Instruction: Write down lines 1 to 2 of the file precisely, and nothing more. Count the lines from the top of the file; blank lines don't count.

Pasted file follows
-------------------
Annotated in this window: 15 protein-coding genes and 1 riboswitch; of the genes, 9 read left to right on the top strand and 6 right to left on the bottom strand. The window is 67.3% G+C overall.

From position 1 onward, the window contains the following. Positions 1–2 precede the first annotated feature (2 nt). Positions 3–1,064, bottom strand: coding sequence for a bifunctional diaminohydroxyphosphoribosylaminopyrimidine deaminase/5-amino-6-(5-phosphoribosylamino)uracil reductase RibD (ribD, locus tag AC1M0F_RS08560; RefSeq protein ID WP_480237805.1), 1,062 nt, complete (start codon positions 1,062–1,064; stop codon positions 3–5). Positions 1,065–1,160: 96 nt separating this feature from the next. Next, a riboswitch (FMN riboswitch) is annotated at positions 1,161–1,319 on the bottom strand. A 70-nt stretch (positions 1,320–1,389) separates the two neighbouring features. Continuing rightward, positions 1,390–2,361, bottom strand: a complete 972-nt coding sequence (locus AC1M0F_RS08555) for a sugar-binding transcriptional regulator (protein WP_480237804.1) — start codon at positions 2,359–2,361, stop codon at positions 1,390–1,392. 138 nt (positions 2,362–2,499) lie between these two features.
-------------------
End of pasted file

Annotated in this window: 15 protein-coding genes and 1 riboswitch; of the genes, 9 read left to right on the top strand and 6 right to left on the bottom strand. The window is 67.3% G+C overall.

From position 1 onward, the window contains the following. Positions 1–2 precede the first annotated feature (2 nt). Positions 3–1,064, bottom strand: coding sequence for a bifunctional diaminohydroxyphosphoribosylaminopyrimidine deaminase/5-amino-6-(5-phosphoribosylamino)uracil reductase RibD (ribD, locus tag AC1M0F_RS08560; RefSeq protein ID WP_480237805.1), 1,062 nt, complete (start codon positions 1,062–1,064; stop codon positions 3–5). Positions 1,065–1,160: 96 nt separating this feature from the next. Next, a riboswitch (FMN riboswitch) is annotated at positions 1,161–1,319 on the bottom strand. A 70-nt stretch (positions 1,320–1,389) separates the two neighbouring features. Continuing rightward, positions 1,390–2,361, bottom strand: a complete 972-nt coding sequence (locus AC1M0F_RS08555) for a sugar-binding transcriptional regulator (protein WP_480237804.1) — start codon at positions 2,359–2,361, stop codon at positions 1,390–1,392. 138 nt (positions 2,362–2,499) lie between these two features.